Tobias Smollett, The Expedition of Humphry Clinker: Ch. 67

[+] | [-] | reset

The nuptial peal of noise and nonsense being rung out in all the usual changes, Mr Baynard thought it high time to make her acquainted with the particulars of the plan which he had projected — He told her that his fortune, though sufficient to afford all the comforts of life, was not ample enough to command all the superfluities of pomp and pageantry, which, indeed, were equally absurd and intolerable — He therefore hoped she would have no objection to their leaving London in the spring, when he would take the opportunity to dismiss some unnecessary domestics, whom he had hired for the occasion of their marriage — She heard him in silence, and after some pause, 'So (said she) I am to be buried in the country!' He was so confounded at this reply, that he could not speak for some minutes: at length he told her, he was much mortified to find he had proposed anything that was disagreeable to her ideas — 'I am sure (added he) I meant nothing more than to lay down a comfortable plan of living within the bounds of our fortune, which is but moderate.' 'Sir (said she), you are the best judge of your own affairs — My fortune, I know, does not exceed twenty thousand pounds — Yet, even with that pittance, I might have had a husband who would not have begrudged me a house in London' — 'Good God! my dear (cried poor Baynard, in the utmost agitation), you don't think me so sordid — I only hinted what I thought — But, I don't pretend to impose —' 'Yes, sir (resumed the lady), it is your prerogative to command, and my duty to obey' So saying, she burst into tears and retired to her chamber, where she was joined by her aunt — He endeavoured to recollect himself, and act with vigour of mind on this occasion; but was betrayed by the tenderness of his nature, which was the greatest defect of his constitution. He found the aunt in tears, and the niece in a fit, which held her the best part of eight hours, at the expiration of which, she began to talk incoherently about death and her dear husband, who had sat by her all this time, and now pressed her hand to his lips, in a transport of grief and penitence for the offence he had given — From thence forward, he carefully avoided mentioning the country; and they continued to be sucked deeper and deeper into the vortex of extravagance and dissipation, leading what is called a fashionable life in town — About the latter end of July, however, Mrs Baynard, in order to exhibit a proof of conjugal obedience, desired of her own accord, that they might pay a visit to his country house, as there was no company left in London. He would have excused himself from this excursion which was no part of the oeconomical plan he had proposed; but she insisted upon making this sacrifice to his taste and prejudices, and away they went with such an equipage as astonished the whole country. All that remained of the season was engrossed by receiving and returning visits in the neighbourhood; and, in this intercourse it was discovered that sir John Chickwell had a house-steward and one footman in livery more than the complement of Mr Baynard's household. This remark was made by the aunt at table, and assented to by the husband, who observed that sir John Chickwell might very well afford to keep more servants than were found in the family of a man who had not half his fortune. Mrs Baynard ate no supper that evening; but was seized with a violent fit, which completed her triumph over the spirit of her consort. The two supernumerary servants were added — The family plate was sold for old silver, and a new service procured; fashionable furniture was provided, and the whole house turned topsy turvy.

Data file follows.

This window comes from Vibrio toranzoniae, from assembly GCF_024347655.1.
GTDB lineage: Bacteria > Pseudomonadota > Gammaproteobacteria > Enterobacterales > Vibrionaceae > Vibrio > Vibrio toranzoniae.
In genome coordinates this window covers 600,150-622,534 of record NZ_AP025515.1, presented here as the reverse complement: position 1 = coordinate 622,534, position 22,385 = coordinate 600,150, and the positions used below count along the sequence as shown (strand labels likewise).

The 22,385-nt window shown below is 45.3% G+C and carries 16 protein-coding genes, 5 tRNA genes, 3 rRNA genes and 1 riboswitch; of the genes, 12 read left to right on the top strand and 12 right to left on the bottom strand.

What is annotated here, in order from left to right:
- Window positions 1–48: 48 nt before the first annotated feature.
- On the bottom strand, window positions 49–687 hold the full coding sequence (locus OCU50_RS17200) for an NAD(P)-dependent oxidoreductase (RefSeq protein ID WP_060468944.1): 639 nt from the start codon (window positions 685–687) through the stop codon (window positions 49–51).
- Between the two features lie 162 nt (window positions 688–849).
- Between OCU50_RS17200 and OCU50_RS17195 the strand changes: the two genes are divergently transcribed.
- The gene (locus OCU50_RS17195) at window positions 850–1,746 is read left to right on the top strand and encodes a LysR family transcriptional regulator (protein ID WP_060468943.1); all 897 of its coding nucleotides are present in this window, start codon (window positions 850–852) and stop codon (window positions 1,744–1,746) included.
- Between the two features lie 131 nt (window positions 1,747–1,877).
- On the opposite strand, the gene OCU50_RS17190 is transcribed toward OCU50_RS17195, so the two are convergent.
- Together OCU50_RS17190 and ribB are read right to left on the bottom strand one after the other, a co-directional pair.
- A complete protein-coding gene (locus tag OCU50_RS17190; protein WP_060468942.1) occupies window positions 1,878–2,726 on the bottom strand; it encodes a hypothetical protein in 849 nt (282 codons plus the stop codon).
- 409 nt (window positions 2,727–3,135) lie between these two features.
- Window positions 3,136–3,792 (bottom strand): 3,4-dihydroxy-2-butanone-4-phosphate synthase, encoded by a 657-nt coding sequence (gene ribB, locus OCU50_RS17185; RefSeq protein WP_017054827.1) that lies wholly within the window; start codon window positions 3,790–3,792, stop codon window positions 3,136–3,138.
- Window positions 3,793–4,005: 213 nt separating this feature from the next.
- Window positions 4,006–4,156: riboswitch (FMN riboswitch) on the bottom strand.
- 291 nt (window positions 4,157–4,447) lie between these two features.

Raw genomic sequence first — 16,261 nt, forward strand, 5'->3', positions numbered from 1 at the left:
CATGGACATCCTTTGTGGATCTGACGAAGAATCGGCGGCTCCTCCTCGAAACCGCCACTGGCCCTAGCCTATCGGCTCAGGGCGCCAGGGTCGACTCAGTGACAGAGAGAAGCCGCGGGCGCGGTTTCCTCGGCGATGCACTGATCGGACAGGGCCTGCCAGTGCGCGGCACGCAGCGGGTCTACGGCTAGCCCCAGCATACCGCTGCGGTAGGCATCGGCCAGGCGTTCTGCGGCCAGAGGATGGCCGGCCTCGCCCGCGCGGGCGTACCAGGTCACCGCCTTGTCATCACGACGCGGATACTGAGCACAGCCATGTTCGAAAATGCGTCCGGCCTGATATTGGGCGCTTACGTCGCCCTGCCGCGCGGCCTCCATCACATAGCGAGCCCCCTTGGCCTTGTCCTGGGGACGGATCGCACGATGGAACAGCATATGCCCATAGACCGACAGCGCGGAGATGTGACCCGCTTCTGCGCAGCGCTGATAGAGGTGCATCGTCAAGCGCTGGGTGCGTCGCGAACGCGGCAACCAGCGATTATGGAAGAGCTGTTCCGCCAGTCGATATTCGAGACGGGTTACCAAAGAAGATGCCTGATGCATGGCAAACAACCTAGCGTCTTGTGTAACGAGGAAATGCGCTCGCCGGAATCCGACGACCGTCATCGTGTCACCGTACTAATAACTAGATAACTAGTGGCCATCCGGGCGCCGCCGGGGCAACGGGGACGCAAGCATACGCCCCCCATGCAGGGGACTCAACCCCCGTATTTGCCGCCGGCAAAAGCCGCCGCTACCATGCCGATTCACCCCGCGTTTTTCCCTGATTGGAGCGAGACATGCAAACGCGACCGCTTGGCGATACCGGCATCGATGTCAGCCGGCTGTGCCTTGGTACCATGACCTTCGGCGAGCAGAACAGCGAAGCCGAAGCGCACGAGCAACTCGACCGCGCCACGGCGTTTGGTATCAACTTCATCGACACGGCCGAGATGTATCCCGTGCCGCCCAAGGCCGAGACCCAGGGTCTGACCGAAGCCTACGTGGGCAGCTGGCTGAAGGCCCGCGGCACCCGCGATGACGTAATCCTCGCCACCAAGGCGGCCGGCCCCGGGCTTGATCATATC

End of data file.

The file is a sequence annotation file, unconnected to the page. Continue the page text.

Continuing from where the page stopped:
At their return to London in the beginning of winter, he, with a heavy heart, communicated these particulars to me in confidence. Before his marriage, he had introduced me to the lady as his particular friend; and I now offered in that character, to lay before her the necessity of reforming her oeconomy, if she had any regard to the interest of her own family, or complaisance for the inclinations of her husband — But Baynard declined my offer, on the supposition that his wife's nerves were too delicate to bear expostulation; and that it would only serve to overwhelm her with such distress as would make himself miserable.